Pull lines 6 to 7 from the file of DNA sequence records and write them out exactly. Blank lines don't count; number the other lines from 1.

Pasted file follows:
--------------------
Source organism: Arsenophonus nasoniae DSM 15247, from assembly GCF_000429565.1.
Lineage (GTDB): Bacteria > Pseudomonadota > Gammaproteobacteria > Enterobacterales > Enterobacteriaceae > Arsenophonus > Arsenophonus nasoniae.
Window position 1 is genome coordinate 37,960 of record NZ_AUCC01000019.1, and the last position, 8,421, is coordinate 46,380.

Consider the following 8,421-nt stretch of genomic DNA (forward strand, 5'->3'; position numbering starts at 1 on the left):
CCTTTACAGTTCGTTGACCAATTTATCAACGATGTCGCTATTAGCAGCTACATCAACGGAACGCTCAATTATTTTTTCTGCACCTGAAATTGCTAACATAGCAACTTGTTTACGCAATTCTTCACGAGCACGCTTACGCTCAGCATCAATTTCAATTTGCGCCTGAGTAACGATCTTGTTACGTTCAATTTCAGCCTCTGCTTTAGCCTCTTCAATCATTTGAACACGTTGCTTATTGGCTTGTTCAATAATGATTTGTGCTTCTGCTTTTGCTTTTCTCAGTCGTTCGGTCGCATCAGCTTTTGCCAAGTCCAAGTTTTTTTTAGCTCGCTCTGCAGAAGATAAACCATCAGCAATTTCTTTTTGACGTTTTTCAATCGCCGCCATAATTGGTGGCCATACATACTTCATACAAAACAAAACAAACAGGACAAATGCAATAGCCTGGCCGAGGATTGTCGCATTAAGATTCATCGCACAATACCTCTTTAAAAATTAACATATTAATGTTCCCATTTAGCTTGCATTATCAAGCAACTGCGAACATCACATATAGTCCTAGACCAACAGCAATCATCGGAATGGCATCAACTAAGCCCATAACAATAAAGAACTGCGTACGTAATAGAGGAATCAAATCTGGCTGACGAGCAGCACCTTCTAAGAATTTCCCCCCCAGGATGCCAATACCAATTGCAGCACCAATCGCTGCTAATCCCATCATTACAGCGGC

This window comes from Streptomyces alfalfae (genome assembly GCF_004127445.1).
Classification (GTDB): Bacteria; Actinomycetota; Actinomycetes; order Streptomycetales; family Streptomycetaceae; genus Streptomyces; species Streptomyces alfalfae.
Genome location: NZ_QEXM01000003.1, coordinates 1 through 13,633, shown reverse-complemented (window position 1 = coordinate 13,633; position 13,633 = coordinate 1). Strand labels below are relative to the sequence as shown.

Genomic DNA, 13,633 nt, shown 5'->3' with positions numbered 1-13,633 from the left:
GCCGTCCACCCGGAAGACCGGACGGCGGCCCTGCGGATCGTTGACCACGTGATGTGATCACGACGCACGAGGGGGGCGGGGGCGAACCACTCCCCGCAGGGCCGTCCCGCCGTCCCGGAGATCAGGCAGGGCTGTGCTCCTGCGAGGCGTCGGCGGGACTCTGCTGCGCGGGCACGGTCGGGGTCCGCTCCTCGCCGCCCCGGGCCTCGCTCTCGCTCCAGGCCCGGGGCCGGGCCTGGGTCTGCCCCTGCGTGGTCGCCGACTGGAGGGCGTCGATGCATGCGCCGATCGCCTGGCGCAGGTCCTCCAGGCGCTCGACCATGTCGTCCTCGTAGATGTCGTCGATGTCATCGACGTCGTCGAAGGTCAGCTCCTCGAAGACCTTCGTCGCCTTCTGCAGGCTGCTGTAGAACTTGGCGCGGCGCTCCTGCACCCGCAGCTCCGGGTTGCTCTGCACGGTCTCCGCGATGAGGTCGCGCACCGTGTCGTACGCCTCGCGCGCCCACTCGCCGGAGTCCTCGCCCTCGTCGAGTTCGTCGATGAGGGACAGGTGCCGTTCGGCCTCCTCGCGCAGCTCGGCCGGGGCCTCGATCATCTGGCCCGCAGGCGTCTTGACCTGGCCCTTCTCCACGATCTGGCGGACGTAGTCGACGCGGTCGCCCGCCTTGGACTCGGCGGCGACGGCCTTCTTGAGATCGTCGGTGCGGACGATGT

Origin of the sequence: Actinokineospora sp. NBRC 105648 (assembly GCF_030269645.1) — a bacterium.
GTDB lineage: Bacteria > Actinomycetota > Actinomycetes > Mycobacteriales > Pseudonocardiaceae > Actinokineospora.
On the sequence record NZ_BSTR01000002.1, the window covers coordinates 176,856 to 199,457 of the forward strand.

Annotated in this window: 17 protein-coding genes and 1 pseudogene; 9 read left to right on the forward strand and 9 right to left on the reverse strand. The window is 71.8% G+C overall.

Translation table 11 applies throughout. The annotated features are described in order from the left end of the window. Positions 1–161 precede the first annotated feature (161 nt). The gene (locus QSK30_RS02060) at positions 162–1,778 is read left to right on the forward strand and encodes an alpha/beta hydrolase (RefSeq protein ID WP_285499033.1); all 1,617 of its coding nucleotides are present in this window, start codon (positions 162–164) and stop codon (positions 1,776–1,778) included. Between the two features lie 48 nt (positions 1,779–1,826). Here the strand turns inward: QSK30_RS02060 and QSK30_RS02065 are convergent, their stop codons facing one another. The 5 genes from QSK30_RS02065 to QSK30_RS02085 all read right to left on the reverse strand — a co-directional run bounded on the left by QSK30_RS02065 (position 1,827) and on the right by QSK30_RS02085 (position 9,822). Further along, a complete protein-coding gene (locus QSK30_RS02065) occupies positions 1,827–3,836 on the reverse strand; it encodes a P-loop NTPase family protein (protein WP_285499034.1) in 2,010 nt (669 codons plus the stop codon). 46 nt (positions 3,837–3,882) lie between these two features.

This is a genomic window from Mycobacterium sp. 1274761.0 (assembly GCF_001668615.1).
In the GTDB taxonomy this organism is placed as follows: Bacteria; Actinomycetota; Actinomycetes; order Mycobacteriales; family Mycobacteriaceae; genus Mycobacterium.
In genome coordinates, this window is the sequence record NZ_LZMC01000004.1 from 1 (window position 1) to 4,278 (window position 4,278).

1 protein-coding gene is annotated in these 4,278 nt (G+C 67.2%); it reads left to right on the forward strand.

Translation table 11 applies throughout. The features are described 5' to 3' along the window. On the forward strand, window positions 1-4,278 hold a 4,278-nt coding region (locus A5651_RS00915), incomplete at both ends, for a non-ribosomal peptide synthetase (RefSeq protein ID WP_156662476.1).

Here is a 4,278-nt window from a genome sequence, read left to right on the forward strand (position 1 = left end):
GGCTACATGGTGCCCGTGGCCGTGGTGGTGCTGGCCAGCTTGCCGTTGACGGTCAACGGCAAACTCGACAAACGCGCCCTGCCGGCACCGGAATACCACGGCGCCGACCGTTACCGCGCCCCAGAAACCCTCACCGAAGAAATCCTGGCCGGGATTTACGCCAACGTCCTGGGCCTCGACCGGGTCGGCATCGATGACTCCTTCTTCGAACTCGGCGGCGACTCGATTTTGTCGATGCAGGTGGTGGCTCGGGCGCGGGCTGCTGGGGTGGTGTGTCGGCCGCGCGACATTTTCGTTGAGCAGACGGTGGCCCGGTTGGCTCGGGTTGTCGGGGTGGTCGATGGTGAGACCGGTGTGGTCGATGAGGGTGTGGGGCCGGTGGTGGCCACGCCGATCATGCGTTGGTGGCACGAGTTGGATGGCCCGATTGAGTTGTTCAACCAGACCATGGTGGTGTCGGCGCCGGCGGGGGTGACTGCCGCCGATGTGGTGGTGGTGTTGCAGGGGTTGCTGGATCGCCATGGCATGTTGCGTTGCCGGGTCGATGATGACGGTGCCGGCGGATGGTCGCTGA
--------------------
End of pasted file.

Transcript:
This window comes from Streptomyces alfalfae (genome assembly GCF_004127445.1).
Classification (GTDB): Bacteria; Actinomycetota; Actinomycetes; order Streptomycetales; family Streptomycetaceae; genus Streptomyces; species Streptomyces alfalfae.